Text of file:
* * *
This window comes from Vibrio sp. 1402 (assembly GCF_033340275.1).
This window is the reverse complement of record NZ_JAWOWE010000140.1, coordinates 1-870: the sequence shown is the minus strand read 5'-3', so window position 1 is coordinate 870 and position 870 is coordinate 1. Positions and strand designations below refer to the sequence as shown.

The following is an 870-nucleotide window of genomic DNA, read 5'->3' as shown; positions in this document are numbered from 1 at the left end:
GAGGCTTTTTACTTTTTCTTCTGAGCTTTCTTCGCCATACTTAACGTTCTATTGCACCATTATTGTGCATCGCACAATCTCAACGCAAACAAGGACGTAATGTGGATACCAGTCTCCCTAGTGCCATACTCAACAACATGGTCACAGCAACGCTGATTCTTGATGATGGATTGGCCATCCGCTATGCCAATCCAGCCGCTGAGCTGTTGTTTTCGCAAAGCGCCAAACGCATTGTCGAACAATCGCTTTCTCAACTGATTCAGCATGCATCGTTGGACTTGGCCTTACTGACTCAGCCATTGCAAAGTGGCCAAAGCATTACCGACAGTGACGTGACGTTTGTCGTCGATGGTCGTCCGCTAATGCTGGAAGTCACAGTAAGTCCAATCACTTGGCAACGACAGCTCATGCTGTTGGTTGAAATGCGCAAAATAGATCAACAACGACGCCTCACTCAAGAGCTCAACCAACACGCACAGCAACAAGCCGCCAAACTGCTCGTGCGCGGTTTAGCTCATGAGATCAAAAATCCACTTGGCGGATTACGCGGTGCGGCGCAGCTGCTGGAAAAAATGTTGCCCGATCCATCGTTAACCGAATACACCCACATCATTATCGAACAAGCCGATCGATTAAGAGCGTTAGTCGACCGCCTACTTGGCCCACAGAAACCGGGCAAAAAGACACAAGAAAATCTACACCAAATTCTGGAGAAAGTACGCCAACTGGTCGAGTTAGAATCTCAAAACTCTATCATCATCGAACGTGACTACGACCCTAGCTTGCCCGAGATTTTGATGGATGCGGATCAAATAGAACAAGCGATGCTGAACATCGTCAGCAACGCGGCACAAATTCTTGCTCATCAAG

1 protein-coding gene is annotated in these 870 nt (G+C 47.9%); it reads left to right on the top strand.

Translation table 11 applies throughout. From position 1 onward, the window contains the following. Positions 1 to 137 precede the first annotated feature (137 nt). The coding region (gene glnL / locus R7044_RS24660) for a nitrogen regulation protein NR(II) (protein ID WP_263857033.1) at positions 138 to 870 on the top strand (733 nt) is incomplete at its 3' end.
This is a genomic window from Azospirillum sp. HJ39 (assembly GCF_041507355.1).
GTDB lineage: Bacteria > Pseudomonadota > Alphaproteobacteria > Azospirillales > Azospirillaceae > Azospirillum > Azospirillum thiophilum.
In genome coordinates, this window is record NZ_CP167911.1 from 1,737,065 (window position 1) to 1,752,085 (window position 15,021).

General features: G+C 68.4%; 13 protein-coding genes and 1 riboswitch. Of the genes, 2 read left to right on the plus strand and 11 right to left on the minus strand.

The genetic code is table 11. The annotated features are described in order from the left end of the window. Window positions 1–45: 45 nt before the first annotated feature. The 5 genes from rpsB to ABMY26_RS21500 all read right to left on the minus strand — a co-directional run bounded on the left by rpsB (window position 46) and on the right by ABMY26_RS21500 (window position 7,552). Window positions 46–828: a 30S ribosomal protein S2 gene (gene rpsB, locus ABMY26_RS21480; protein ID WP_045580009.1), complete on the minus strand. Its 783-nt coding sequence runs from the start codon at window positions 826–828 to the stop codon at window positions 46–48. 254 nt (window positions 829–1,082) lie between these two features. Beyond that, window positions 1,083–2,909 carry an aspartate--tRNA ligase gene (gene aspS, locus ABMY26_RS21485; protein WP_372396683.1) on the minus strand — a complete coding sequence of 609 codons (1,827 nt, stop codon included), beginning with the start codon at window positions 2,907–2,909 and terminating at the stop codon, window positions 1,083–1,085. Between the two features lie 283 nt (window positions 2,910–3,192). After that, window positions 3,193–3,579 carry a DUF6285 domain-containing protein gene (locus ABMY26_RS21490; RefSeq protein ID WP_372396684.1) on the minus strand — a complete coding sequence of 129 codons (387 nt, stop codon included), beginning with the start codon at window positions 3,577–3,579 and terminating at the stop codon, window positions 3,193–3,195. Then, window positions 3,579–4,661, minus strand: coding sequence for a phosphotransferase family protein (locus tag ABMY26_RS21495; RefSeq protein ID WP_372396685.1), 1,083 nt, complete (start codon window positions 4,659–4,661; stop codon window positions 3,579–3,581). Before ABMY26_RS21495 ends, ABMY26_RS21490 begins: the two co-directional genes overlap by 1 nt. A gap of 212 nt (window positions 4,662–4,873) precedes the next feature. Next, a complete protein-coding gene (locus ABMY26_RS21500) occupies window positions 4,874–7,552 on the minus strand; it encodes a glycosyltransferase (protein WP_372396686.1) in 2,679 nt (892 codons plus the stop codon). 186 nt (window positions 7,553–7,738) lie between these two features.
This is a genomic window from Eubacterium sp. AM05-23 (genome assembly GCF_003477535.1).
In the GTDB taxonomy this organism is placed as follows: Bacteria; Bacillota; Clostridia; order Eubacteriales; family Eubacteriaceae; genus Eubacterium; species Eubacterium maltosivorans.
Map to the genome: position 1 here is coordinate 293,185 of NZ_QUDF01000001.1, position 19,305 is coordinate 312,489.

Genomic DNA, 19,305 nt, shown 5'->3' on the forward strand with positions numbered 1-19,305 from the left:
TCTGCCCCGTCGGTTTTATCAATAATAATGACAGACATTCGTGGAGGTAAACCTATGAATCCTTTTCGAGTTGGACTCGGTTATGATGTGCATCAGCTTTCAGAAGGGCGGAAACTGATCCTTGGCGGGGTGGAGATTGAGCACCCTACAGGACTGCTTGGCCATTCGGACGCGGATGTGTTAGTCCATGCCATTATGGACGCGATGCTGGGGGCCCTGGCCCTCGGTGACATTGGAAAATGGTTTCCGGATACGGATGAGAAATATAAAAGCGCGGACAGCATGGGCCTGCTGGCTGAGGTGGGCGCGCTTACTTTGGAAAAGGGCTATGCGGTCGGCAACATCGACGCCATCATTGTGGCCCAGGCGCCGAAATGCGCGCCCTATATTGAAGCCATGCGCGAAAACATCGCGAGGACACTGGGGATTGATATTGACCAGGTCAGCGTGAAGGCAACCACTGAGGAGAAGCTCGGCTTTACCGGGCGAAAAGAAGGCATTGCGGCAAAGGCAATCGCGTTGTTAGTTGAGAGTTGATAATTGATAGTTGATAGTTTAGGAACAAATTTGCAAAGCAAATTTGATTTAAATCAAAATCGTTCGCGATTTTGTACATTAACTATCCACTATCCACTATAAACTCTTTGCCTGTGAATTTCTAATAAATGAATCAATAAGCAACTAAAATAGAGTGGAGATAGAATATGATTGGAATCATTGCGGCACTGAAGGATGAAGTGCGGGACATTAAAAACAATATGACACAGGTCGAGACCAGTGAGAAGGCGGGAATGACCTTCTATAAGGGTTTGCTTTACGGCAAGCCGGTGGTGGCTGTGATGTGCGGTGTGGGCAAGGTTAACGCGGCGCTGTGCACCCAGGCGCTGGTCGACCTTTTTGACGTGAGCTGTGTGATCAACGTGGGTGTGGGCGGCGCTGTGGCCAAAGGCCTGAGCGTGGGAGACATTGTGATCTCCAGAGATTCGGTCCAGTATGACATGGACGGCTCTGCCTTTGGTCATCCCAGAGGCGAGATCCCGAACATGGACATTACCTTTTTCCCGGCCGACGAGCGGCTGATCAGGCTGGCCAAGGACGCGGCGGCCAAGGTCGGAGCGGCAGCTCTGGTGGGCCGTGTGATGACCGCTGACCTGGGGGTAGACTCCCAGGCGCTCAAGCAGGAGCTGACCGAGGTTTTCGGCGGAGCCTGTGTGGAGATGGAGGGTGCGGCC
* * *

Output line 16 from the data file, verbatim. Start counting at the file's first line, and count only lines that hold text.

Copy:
TCTGCCCCGTCGGTTTTATCAATAATAATGACAGACATTCGTGGAGGTAAACCTATGAATCCTTTTCGAGTTGGACTCGGTTATGATGTGCATCAGCTTTCAGAAGGGCGGAAACTGATCCTTGGCGGGGTGGAGATTGAGCACCCTACAGGACTGCTTGGCCATTCGGACGCGGATGTGTTAGTCCATGCCATTATGGACGCGATGCTGGGGGCCCTGGCCCTCGGTGACATTGGAAAATGGTTTCCGGATACGGATGAGAAATATAAAAGCGCGGACAGCATGGGCCTGCTGGCTGAGGTGGGCGCGCTTACTTTGGAAAAGGGCTATGCGGTCGGCAACATCGACGCCATCATTGTGGCCCAGGCGCCGAAATGCGCGCCCTATATTGAAGCCATGCGCGAAAACATCGCGAGGACACTGGGGATTGATATTGACCAGGTCAGCGTGAAGGCAACCACTGAGGAGAAGCTCGGCTTTACCGGGCGAAAAGAAGGCATTGCGGCAAAGGCAATCGCGTTGTTAGTTGAGAGTTGATAATTGATAGTTGATAGTTTAGGAACAAATTTGCAAAGCAAATTTGATTTAAATCAAAATCGTTCGCGATTTTGTACATTAACTATCCACTATCCACTATAAACTCTTTGCCTGTGAATTTCTAATAAATGAATCAATAAGCAACTAAAATAGAGTGGAGATAGAATATGATTGGAATCATTGCGGCACTGAAGGATGAAGTGCGGGACATTAAAAACAATATGACACAGGTCGAGACCAGTGAGAAGGCGGGAATGACCTTCTATAAGGGTTTGCTTTACGGCAAGCCGGTGGTGGCTGTGATGTGCGGTGTGGGCAAGGTTAACGCGGCGCTGTGCACCCAGGCGCTGGTCGACCTTTTTGACGTGAGCTGTGTGATCAACGTGGGTGTGGGCGGCGCTGTGGCCAAAGGCCTGAGCGTGGGAGACATTGTGATCTCCAGAGATTCGGTCCAGTATGACATGGACGGCTCTGCCTTTGGTCATCCCAGAGGCGAGATCCCGAACATGGACATTACCTTTTTCCCGGCCGACGAGCGGCTGATCAGGCTGGCCAAGGACGCGGCGGCCAAGGTCGGAGCGGCAGCTCTGGTGGGCCGTGTGATGACCGCTGACCTGGGGGTAGACTCCCAGGCGCTCAAGCAGGAGCTGACCGAGGTTTTCGGCGGAGCCTGTGTGGAGATGGAGGGTGCGGCC